Manage Up to Move Up: 7 Ways to Manage Your Virtual Manager
Our bosses have enormous influence over our career trajectory, so the ability to work successfully with one’s boss is a critical element for achieving success in the workplace. This is called “managing up.”
Those who successfully manage up know how to intentionally cultivate a robust working relationship with their boss so that they can succeed, their boss can succeed, and the organization can succeed.
While managing up has always been (and always will be) a critical element to achieving workplace success, the sudden shift into remote work means that millions of people must rethink not only how to manage their workload, but also how to manage their boss relationships.
Here are seven tips to help you manage up in a virtual world:
1. Stay connected, and keep them in the loop. It is critical to stay connected with your boss. Building trust requires consistent connection. Make a concerted effort to stay on your boss’s radar and you on theirs. Try to communicate with your boss on a daily basis.
This could be a daily check-in, email, or phone call. Keep your boss updated about your projects, deadlines, and general workstream. Don’t assume your boss knows what you’ve accomplished or what you’re working on. Be proactive about keeping them abreast of your accomplishments and apprised on your workload, tasks, and priorities.
2. Be transparent about your availability. Be transparent with your boss about your virtual work schedule, time boundaries, and constraints. Let your boss know when you are available to work and when you are not. This may require some negotiation, as many people face childcare and other household issues that impact the traditional 9-to-5 framework.
If this is the case for you, negotiate a flexible schedule that works for both of you. For example, if you have to take time out during the day for childcare, then be transparent about that and offer to be back online later in the evening.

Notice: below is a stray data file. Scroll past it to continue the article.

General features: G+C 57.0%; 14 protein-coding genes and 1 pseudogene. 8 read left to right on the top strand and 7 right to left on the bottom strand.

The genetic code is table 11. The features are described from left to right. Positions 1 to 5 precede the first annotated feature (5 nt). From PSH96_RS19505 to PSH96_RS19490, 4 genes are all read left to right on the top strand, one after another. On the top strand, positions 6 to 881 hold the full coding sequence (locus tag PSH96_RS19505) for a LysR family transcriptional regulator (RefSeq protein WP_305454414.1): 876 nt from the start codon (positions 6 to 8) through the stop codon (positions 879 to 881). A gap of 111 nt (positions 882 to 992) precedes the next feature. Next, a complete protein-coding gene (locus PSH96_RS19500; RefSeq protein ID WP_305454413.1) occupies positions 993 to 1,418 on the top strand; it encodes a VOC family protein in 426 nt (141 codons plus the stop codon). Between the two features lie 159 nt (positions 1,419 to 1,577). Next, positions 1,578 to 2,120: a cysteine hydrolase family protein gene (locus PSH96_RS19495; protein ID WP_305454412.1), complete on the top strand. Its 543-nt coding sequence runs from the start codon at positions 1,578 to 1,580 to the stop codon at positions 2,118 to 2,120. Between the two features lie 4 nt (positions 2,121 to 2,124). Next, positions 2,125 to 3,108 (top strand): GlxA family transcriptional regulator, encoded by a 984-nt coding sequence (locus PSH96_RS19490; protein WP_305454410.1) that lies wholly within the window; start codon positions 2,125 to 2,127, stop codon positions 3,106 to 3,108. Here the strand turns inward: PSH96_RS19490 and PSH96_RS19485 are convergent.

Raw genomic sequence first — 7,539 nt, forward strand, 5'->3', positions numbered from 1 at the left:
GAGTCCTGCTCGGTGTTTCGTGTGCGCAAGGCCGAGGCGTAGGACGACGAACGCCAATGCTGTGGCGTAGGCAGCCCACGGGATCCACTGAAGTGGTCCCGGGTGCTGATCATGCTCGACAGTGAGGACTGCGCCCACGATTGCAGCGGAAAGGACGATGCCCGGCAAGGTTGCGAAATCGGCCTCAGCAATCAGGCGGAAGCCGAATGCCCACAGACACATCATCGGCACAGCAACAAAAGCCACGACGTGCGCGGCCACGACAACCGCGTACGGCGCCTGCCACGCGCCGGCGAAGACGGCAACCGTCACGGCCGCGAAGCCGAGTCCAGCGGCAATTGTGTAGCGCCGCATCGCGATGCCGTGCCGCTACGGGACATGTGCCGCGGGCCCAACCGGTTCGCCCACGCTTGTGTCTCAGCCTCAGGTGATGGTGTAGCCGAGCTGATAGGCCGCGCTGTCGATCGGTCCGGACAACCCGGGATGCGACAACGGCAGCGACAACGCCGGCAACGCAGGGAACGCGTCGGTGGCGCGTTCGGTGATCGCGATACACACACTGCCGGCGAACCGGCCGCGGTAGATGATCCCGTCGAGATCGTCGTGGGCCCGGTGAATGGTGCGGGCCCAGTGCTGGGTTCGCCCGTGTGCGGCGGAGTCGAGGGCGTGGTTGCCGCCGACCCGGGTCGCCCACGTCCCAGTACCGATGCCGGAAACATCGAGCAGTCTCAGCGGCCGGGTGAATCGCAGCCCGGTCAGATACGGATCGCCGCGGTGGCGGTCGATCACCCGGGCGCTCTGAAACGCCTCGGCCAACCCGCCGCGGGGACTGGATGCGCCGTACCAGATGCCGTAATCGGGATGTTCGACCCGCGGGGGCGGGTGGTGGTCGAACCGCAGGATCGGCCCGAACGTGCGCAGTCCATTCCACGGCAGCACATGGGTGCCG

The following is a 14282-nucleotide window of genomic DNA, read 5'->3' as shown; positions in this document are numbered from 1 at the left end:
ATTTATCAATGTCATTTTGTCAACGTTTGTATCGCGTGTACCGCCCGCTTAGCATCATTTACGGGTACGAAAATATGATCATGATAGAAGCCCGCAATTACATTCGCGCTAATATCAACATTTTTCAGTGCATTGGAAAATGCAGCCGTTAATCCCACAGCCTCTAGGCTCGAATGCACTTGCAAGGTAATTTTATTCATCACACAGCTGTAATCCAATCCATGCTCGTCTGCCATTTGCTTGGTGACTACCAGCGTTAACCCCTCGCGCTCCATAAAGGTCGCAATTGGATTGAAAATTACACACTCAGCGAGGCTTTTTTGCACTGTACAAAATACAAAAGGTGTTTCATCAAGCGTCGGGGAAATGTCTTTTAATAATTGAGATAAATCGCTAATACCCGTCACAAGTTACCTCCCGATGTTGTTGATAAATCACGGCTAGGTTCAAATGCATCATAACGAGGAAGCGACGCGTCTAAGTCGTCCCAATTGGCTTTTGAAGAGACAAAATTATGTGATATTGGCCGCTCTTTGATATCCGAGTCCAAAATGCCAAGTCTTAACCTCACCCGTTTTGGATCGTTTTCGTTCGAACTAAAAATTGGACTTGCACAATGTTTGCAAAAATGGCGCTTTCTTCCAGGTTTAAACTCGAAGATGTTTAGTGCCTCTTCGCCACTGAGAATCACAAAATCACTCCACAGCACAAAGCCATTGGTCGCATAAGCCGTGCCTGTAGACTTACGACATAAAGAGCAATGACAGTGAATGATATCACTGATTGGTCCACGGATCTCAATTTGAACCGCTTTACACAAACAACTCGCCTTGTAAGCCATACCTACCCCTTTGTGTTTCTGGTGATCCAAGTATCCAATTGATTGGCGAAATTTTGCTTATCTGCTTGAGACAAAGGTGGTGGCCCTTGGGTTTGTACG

This also means that you must be available when you say are available! Let your boss know the best way to reach you (e.g., email, text, phone, etc.) and then rigorously monitor that communication channel. Sadly, many managers are still distrustful of telework, so do what you can to reassure them that you are on the job by responding as promptly as possible.
3. Align your communication styles. Effective communication is critical for managing virtual relationships. Find out how your boss prefers to communicate, and do your best to align to their style. Does your boss prefer email? Text? Slack? Conference call?
If your boss is an introvert, you may have to be more proactive in connecting with them, as introverts can easily disappear into their own little worlds. With introverted bosses, be proactive about scheduling meetings and check-ins. Get on their calendar. Use email or text to get their attention.
If your boss is more of an extrovert, then make time to connect via phone or video, as extroverts tend to prefer more socially dynamic interactions. Extroverts are going to want to see you and hear from you. Bottom line: Work with your boss’s communication preferences and not against them.
4. Seek feedback. Getting feedback is always a critical aspect to managing up, as it helps you learn what is important to your boss — and how your boss experiences you. Since the virtual environment adds an additional layer of complexity, it’s important to be proactive about seeking feedback.